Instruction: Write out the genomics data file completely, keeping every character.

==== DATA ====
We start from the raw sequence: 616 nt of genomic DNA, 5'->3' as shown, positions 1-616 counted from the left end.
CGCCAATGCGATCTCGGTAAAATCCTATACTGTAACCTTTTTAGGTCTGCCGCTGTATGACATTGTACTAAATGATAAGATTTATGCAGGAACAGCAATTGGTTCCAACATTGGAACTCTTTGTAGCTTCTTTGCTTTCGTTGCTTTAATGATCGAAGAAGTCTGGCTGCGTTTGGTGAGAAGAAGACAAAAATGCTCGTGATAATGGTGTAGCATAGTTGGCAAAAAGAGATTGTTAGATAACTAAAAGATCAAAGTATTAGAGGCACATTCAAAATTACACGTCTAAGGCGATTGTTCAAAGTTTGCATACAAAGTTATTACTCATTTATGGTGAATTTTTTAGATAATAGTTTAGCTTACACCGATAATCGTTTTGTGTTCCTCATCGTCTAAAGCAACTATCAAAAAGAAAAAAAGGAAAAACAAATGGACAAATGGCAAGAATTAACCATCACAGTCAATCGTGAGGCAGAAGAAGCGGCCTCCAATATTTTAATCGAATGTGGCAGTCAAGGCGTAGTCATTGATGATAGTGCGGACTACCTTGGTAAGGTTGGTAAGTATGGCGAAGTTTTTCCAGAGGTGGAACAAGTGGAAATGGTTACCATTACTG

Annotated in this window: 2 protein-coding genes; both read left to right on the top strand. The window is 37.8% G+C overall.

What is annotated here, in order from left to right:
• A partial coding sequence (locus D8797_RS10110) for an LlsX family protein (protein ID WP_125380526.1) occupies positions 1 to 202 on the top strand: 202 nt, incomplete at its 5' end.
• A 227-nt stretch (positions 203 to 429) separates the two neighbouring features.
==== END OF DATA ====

We start from the raw sequence: 616 nt of genomic DNA, 5'->3' as shown, positions 1-616 counted from the left end.
CGCCAATGCGATCTCGGTAAAATCCTATACTGTAACCTTTTTAGGTCTGCCGCTGTATGACATTGTACTAAATGATAAGATTTATGCAGGAACAGCAATTGGTTCCAACATTGGAACTCTTTGTAGCTTCTTTGCTTTCGTTGCTTTAATGATCGAAGAAGTCTGGCTGCGTTTGGTGAGAAGAAGACAAAAATGCTCGTGATAATGGTGTAGCATAGTTGGCAAAAAGAGATTGTTAGATAACTAAAAGATCAAAGTATTAGAGGCACATTCAAAATTACACGTCTAAGGCGATTGTTCAAAGTTTGCATACAAAGTTATTACTCATTTATGGTGAATTTTTTAGATAATAGTTTAGCTTACACCGATAATCGTTTTGTGTTCCTCATCGTCTAAAGCAACTATCAAAAAGAAAAAAAGGAAAAACAAATGGACAAATGGCAAGAATTAACCATCACAGTCAATCGTGAGGCAGAAGAAGCGGCCTCCAATATTTTAATCGAATGTGGCAGTCAAGGCGTAGTCATTGATGATAGTGCGGACTACCTTGGTAAGGTTGGTAAGTATGGCGAAGTTTTTCCAGAGGTGGAACAAGTGGAAATGGTTACCATTACTG

Annotated in this window: 2 protein-coding genes; both read left to right on the top strand. The window is 37.8% G+C overall.

What is annotated here, in order from left to right:
• A partial coding sequence (locus D8797_RS10110) for an LlsX family protein (protein ID WP_125380526.1) occupies positions 1 to 202 on the top strand: 202 nt, incomplete at its 5' end.
• A 227-nt stretch (positions 203 to 429) separates the two neighbouring features.